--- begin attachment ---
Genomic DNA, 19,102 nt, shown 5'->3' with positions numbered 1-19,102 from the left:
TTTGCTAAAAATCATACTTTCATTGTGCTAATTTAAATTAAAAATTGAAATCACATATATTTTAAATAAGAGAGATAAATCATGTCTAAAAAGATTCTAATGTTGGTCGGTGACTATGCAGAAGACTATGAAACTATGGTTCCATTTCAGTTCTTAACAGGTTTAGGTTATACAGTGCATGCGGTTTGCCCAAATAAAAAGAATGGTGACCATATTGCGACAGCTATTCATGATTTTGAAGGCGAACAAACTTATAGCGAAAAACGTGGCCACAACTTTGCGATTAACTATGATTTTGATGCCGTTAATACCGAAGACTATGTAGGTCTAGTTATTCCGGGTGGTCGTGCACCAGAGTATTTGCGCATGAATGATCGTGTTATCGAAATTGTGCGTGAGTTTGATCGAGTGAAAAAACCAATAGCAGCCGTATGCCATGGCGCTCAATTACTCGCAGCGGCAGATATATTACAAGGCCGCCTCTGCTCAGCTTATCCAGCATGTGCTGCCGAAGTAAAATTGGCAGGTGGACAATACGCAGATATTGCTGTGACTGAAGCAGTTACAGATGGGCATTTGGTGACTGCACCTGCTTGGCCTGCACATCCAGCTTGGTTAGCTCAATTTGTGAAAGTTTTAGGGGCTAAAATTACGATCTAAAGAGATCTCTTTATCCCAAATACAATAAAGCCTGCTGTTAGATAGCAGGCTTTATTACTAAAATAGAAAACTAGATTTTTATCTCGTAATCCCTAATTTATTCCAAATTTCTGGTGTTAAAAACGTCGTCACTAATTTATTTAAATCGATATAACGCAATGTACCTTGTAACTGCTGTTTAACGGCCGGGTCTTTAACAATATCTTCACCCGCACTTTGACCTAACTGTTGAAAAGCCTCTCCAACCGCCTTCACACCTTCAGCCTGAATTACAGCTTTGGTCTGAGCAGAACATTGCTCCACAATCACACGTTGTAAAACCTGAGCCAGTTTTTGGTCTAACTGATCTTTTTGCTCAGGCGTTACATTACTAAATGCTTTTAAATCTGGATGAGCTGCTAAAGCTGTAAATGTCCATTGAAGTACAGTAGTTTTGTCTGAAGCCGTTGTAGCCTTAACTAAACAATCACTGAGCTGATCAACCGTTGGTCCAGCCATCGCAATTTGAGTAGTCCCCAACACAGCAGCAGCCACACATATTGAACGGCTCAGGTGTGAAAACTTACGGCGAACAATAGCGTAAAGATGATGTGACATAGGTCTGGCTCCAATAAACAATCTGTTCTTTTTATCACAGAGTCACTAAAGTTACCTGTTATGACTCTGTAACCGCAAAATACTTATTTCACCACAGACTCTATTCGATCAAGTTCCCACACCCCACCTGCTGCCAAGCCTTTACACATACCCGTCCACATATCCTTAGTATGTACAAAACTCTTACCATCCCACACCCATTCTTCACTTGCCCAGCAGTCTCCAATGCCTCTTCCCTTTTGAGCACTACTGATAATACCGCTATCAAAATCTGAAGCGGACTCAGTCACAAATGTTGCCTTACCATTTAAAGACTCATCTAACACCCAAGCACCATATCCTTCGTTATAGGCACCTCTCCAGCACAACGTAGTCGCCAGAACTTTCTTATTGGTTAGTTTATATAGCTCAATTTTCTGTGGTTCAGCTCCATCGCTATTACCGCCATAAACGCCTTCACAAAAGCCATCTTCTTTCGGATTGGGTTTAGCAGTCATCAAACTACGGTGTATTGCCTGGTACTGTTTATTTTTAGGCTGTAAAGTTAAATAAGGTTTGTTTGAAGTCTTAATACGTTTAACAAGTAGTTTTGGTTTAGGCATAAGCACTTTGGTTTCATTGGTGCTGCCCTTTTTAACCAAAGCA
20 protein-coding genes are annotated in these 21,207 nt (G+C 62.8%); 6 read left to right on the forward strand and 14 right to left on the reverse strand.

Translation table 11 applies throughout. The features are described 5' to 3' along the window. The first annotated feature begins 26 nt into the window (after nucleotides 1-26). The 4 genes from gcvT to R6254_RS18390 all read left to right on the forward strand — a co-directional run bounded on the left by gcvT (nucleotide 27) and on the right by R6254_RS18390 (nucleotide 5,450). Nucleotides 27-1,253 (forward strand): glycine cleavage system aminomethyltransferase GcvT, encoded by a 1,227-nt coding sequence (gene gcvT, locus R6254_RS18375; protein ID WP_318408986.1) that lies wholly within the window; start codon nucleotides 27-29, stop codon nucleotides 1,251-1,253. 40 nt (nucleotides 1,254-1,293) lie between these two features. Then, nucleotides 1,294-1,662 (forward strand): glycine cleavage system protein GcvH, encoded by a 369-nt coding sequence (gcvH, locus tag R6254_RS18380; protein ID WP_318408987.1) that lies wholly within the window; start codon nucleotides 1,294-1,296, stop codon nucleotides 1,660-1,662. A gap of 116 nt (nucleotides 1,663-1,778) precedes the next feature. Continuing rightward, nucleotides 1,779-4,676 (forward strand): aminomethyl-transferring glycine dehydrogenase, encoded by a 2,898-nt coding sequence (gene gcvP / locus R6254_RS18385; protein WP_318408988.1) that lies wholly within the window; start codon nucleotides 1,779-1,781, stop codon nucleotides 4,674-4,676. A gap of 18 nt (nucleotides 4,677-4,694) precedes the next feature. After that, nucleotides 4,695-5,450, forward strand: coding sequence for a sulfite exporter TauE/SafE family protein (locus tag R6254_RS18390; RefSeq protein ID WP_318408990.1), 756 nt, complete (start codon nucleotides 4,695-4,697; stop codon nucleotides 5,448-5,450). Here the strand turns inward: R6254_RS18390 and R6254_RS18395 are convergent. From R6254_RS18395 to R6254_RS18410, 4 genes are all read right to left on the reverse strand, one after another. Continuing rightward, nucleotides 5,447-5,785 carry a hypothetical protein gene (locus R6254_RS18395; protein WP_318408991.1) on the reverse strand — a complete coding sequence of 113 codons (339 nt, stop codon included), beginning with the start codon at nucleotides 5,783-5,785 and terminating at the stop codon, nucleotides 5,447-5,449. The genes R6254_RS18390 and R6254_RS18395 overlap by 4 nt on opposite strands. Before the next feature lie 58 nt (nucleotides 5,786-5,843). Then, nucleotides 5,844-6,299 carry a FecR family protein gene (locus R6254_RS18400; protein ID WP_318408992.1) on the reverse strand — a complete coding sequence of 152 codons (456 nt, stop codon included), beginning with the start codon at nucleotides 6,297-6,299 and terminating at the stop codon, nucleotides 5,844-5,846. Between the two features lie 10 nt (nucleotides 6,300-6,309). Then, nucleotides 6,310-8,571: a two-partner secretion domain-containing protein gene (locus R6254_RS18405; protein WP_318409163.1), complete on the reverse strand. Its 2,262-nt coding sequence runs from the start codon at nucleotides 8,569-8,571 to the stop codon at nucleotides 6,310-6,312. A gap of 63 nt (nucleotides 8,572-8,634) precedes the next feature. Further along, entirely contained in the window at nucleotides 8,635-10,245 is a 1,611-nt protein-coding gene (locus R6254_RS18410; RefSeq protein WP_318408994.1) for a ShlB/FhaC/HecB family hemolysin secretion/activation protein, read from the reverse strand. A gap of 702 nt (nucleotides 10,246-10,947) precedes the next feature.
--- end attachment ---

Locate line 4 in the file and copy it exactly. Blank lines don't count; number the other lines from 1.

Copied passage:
Translation table 11 applies throughout. The features are described 5' to 3' along the window. The first annotated feature begins 26 nt into the window (after nucleotides 1-26). The 4 genes from gcvT to R6254_RS18390 all read left to right on the forward strand — a co-directional run bounded on the left by gcvT (nucleotide 27) and on the right by R6254_RS18390 (nucleotide 5,450). Nucleotides 27-1,253 (forward strand): glycine cleavage system aminomethyltransferase GcvT, encoded by a 1,227-nt coding sequence (gene gcvT, locus R6254_RS18375; protein ID WP_318408986.1) that lies wholly within the window; start codon nucleotides 27-29, stop codon nucleotides 1,251-1,253. 40 nt (nucleotides 1,254-1,293) lie between these two features. Then, nucleotides 1,294-1,662 (forward strand): glycine cleavage system protein GcvH, encoded by a 369-nt coding sequence (gcvH, locus tag R6254_RS18380; protein ID WP_318408987.1) that lies wholly within the window; start codon nucleotides 1,294-1,296, stop codon nucleotides 1,660-1,662. A gap of 116 nt (nucleotides 1,663-1,778) precedes the next feature. Continuing rightward, nucleotides 1,779-4,676 (forward strand): aminomethyl-transferring glycine dehydrogenase, encoded by a 2,898-nt coding sequence (gene gcvP / locus R6254_RS18385; protein WP_318408988.1) that lies wholly within the window; start codon nucleotides 1,779-1,781, stop codon nucleotides 4,674-4,676. A gap of 18 nt (nucleotides 4,677-4,694) precedes the next feature. After that, nucleotides 4,695-5,450, forward strand: coding sequence for a sulfite exporter TauE/SafE family protein (locus tag R6254_RS18390; RefSeq protein ID WP_318408990.1), 756 nt, complete (start codon nucleotides 4,695-4,697; stop codon nucleotides 5,448-5,450). Here the strand turns inward: R6254_RS18390 and R6254_RS18395 are convergent. From R6254_RS18395 to R6254_RS18410, 4 genes are all read right to left on the reverse strand, one after another. Continuing rightward, nucleotides 5,447-5,785 carry a hypothetical protein gene (locus R6254_RS18395; protein WP_318408991.1) on the reverse strand — a complete coding sequence of 113 codons (339 nt, stop codon included), beginning with the start codon at nucleotides 5,783-5,785 and terminating at the stop codon, nucleotides 5,447-5,449. The genes R6254_RS18390 and R6254_RS18395 overlap by 4 nt on opposite strands. Before the next feature lie 58 nt (nucleotides 5,786-5,843). Then, nucleotides 5,844-6,299 carry a FecR family protein gene (locus R6254_RS18400; protein ID WP_318408992.1) on the reverse strand — a complete coding sequence of 152 codons (456 nt, stop codon included), beginning with the start codon at nucleotides 6,297-6,299 and terminating at the stop codon, nucleotides 5,844-5,846. Between the two features lie 10 nt (nucleotides 6,300-6,309). Then, nucleotides 6,310-8,571: a two-partner secretion domain-containing protein gene (locus R6254_RS18405; protein WP_318409163.1), complete on the reverse strand. Its 2,262-nt coding sequence runs from the start codon at nucleotides 8,569-8,571 to the stop codon at nucleotides 6,310-6,312. A gap of 63 nt (nucleotides 8,572-8,634) precedes the next feature. Further along, entirely contained in the window at nucleotides 8,635-10,245 is a 1,611-nt protein-coding gene (locus R6254_RS18410; RefSeq protein WP_318408994.1) for a ShlB/FhaC/HecB family hemolysin secretion/activation protein, read from the reverse strand. A gap of 702 nt (nucleotides 10,246-10,947) precedes the next feature.